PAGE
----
14. The Twins’ 2022 schedule is an exciting mix of challenging stretches, light runs, and everything in-between. April offers perhaps their most difficult month of the year. The Twins’ first ten games of the season are against teams that won 90 or more games last year. The Mariners added Jesse Winker, Robbie Ray, and uber-prospect Julio Rodríguez to a talented roster that lost only 72 games in 2021. The Dodgers, baseball’s premier team, signed superstar Freddie Freeman. The heart of the Red Sox lineup is as dangerous as any, and the Twins must face them in their home-opening series at Fenway. Tough sledding. No one is crying for the Twins. The team insisted they were trying to compete this year, and if you can’t hang with the best teams, you have no business making a run to the postseason. The Twins’ most-winnable series of April is a three-game set at Kauffman Stadium next week, but the Royals have always played the Twins tough, especially in Kansas City. The good news for a Twins club needing a solid start is that May lightens up considerably. Four games in Baltimore, six games against the now-lowly Athletics, and 13 straight games against the Royals and Tigers await. The Twins, if they are a real contender this year, should be able to handle most of those matchups. It’s how they won 101 games in 2019. They'll have to do it without Alex Kirilloff and Jorge Alcala, at least for now. The Twins ended their season extremely early last year. They dug a hole so deep (14-28 record) before the summer months even arrived. It’s okay to find your footing early, and it would be understandable for the Twins to scuffle a hair in the first half with young starters on the rise. There’s a stark difference, though, between scuffling and sinking. The Twins have to remain around .500 through April. The goal: 11-11 or 10-12 by the end of the Tampa Bay series on May 1st. It’s a relatively low bar, but April rivals August as the Twins’ most challenging month. If they can weather the storm, they should be in a good spot when the calendar flips to April. Of course, they still have to play and win those lighter games. The Twins project to win between 80 and 86 games this year. Taking care of business against visibly-inferior teams (Royals, A’s, Orioles) is essential, but so is managing the tough stretches. The difference between 11-11 April and an 8-14 April is massive. If we manage expectations, the Twins should be shooting for a record that’s five or six games above .500 by the All-Star Break. They have the ammunition to add at the deadline and make a push in August and September. The Twins will show us glimpses of who they are as soon as this weekend at Fenway. Split or win the series, and things are looking up. Lose three out of four or get swept, and the confidence will continue to dwindle. You are your record, after all. View full article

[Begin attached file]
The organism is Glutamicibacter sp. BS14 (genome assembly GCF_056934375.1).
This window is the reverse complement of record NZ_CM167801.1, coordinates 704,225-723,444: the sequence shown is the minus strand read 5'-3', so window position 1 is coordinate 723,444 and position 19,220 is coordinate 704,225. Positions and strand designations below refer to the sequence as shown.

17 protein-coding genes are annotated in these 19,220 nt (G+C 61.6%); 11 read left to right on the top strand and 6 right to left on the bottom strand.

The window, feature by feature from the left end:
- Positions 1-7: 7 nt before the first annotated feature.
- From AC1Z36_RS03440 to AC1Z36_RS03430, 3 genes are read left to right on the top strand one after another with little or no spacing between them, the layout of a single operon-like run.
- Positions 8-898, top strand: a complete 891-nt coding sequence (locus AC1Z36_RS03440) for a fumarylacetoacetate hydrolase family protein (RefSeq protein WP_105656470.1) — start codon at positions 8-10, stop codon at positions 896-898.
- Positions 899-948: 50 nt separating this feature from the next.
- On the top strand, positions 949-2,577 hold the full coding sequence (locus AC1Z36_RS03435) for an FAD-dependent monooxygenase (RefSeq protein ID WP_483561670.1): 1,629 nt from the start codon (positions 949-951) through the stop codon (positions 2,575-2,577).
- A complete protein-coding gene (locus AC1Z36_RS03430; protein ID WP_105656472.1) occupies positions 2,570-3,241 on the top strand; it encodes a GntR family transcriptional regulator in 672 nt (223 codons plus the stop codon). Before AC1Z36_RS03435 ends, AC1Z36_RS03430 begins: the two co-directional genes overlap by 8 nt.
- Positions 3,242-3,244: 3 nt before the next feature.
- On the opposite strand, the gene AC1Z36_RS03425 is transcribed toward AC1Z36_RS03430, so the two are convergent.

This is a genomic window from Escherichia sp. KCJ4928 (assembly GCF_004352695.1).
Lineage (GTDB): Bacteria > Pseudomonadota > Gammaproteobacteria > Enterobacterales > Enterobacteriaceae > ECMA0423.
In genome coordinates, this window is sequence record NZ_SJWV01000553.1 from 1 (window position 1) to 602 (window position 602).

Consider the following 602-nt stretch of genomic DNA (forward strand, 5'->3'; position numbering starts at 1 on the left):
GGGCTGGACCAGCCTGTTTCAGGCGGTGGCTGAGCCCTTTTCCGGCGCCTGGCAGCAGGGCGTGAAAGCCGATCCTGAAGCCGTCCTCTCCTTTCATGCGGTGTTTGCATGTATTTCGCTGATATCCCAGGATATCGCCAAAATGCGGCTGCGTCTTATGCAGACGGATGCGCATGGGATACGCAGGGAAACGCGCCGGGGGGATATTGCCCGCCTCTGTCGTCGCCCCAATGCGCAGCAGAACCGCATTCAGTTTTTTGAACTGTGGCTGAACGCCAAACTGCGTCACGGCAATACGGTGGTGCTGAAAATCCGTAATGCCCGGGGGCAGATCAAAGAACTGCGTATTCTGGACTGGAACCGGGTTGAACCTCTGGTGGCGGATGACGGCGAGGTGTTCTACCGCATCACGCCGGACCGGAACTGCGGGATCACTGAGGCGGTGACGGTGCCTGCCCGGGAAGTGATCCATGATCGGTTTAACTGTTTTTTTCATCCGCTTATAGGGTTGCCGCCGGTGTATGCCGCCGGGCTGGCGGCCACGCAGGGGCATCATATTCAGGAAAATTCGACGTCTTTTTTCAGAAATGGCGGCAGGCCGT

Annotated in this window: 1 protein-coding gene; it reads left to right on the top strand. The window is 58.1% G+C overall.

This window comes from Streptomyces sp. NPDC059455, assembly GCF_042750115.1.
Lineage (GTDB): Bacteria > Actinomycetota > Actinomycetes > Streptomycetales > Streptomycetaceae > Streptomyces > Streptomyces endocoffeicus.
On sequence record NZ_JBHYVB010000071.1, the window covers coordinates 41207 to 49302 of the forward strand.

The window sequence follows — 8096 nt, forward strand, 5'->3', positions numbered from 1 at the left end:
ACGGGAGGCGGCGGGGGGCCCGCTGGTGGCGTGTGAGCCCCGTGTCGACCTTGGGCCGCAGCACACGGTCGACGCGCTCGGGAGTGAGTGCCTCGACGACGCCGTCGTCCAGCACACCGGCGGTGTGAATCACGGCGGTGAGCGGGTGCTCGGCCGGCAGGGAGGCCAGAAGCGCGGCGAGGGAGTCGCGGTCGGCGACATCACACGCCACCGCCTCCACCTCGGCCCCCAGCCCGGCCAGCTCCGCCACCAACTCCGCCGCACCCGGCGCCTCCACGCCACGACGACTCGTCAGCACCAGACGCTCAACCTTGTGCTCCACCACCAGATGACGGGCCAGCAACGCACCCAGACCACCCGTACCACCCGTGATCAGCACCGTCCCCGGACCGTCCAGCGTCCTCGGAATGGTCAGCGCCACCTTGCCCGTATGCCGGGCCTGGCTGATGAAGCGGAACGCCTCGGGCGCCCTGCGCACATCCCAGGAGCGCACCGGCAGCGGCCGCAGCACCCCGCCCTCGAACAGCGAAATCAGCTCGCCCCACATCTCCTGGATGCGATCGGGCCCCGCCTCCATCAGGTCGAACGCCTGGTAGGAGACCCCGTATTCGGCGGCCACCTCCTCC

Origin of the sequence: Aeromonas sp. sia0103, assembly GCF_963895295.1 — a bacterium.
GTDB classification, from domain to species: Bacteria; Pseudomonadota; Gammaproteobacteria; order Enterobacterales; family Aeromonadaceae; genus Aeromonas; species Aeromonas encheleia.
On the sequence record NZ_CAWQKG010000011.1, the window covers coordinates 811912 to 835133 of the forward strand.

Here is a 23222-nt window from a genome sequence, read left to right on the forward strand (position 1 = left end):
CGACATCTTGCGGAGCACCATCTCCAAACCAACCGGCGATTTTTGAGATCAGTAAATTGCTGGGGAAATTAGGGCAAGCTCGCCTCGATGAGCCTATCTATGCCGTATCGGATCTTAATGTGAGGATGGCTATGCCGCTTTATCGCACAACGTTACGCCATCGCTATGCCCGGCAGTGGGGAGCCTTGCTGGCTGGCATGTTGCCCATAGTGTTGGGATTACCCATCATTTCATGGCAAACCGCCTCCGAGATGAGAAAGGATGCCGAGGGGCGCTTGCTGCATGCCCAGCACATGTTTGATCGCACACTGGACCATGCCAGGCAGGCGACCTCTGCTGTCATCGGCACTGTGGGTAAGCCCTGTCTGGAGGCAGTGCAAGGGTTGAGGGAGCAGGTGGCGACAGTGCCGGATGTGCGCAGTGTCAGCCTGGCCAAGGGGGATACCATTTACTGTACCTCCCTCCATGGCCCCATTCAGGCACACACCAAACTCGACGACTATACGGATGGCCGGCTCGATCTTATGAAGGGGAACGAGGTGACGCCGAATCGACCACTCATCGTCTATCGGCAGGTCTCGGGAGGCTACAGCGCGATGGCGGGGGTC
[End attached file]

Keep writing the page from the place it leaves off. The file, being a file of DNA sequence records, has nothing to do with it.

15. The Twins’ first ten games of the season are against teams that won 90 or more games last year. The Mariners added Jesse Winker, Robbie Ray, and uber-prospect Julio Rodríguez to a talented roster that lost only 72 games in 2021. The Dodgers, baseball’s premier team, signed superstar Freddie Freeman. The heart of the Red Sox lineup is as dangerous as any, and the Twins must face them in their home-opening series at Fenway. Tough sledding. No one is crying for the Twins. The team insisted they were trying to compete this year, and if you can’t hang with the best teams, you have no business making a run to the postseason. The Twins’ most-winnable series of April is a three-game set at Kauffman Stadium next week, but the Royals have always played the Twins tough, especially in Kansas City. The good news for a Twins club needing a solid start is that May lightens up considerably. Four games in Baltimore, six games against the now-lowly Athletics, and 13 straight games against the Royals and Tigers await. The Twins, if they are a real contender this year, should be able to handle most of those matchups. It’s how they won 101 games in 2019. They'll have to do it without Alex Kirilloff and Jorge Alcala, at least for now. The Twins ended their season extremely early last year. They dug a hole so deep (14-28 record) before the summer months even arrived. It’s okay to find your footing early, and it would be understandable for the Twins to scuffle a hair in the first half with young starters on the rise. There’s a stark difference, though, between scuffling and sinking. The Twins have to remain around .500 through April. The goal: 11-11 or 10-12 by the end of the Tampa Bay series on May 1st. It’s a relatively low bar, but April rivals August as the Twins’ most challenging month. If they can weather the storm, they should be in a good spot when the calendar flips to April. Of course, they still have to play and win those lighter games. The Twins project to win between 80 and 86 games this year. Taking care of business against visibly-inferior teams (Royals, A’s, Orioles) is essential, but so is managing the tough stretches. The difference between 11-11 April and an 8-14 April is massive. If we manage expectations, the Twins should be shooting for a record that’s five or six games above .500 by the All-Star Break. They have the ammunition to add at the deadline and make a push in August and September. The Twins will show us glimpses of who they are as soon as this weekend at Fenway. Split or win the series, and things are looking up. Lose three out of four or get swept, and the confidence will continue to dwindle. You are your record, after all.